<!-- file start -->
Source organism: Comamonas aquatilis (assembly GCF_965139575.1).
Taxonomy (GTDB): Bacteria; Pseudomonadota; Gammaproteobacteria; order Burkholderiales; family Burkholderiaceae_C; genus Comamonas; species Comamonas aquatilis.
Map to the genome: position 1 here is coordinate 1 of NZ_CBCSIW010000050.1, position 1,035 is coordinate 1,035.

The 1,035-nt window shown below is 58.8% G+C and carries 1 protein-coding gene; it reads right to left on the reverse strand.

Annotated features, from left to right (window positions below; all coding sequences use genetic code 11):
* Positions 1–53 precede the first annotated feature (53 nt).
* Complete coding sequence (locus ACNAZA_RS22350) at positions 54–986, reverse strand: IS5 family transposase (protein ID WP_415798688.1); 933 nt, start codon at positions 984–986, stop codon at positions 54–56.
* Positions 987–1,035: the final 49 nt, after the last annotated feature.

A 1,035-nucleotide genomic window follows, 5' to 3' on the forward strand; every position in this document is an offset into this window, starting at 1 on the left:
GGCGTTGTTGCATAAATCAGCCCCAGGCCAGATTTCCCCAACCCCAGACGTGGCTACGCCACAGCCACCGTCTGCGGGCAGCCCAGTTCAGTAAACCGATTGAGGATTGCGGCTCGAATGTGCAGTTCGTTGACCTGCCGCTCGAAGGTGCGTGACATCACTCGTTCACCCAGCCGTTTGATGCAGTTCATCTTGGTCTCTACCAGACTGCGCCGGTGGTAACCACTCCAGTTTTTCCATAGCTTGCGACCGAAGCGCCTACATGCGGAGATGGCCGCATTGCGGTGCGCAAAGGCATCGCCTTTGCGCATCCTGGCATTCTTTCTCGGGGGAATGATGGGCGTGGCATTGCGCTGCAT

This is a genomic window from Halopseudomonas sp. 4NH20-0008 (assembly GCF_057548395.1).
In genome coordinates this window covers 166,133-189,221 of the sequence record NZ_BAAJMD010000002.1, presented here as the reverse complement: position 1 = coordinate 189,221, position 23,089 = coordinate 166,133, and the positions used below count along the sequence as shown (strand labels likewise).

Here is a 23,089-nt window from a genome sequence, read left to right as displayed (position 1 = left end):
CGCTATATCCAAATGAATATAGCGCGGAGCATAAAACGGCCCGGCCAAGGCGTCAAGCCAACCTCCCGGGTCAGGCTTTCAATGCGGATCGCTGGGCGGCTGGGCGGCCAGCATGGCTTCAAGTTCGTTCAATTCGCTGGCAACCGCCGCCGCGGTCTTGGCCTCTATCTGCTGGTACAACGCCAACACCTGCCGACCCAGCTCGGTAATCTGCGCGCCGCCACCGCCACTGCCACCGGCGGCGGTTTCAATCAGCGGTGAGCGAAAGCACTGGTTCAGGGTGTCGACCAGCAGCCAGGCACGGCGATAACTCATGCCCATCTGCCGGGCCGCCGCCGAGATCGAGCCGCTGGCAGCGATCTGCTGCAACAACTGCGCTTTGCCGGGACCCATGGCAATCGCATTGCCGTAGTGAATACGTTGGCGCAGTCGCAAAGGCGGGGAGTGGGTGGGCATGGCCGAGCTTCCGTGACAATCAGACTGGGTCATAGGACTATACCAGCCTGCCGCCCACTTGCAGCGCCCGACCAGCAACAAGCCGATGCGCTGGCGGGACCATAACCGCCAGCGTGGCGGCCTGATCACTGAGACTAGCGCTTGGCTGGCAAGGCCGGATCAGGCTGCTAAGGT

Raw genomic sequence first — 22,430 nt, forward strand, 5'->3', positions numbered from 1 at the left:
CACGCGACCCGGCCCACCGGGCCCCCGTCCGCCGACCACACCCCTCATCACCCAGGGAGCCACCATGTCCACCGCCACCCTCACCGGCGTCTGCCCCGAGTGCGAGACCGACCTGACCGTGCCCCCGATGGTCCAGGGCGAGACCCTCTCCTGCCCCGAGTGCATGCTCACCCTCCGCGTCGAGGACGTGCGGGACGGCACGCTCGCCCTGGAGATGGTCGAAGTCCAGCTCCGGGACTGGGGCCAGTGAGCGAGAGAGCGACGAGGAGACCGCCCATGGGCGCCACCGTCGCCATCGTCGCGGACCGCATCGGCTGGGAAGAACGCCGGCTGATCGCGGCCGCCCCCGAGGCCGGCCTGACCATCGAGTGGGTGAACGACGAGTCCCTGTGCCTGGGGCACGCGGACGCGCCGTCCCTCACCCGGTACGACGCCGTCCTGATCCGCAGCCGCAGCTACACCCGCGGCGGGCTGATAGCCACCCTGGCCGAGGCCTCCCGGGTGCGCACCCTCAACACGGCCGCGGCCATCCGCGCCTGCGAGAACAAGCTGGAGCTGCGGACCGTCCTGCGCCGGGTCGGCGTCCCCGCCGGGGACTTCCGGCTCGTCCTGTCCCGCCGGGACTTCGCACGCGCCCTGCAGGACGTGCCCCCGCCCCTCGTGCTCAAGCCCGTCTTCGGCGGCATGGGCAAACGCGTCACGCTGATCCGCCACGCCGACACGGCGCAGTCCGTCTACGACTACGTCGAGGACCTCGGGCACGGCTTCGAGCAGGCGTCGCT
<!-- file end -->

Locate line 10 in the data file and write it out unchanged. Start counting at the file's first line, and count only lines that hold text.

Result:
GGCGTTGTTGCATAAATCAGCCCCAGGCCAGATTTCCCCAACCCCAGACGTGGCTACGCCACAGCCACCGTCTGCGGGCAGCCCAGTTCAGTAAACCGATTGAGGATTGCGGCTCGAATGTGCAGTTCGTTGACCTGCCGCTCGAAGGTGCGTGACATCACTCGTTCACCCAGCCGTTTGATGCAGTTCATCTTGGTCTCTACCAGACTGCGCCGGTGGTAACCACTCCAGTTTTTCCATAGCTTGCGACCGAAGCGCCTACATGCGGAGATGGCCGCATTGCGGTGCGCAAAGGCATCGCCTTTGCGCATCCTGGCATTCTTTCTCGGGGGAATGATGGGCGTGGCATTGCGCTGCAT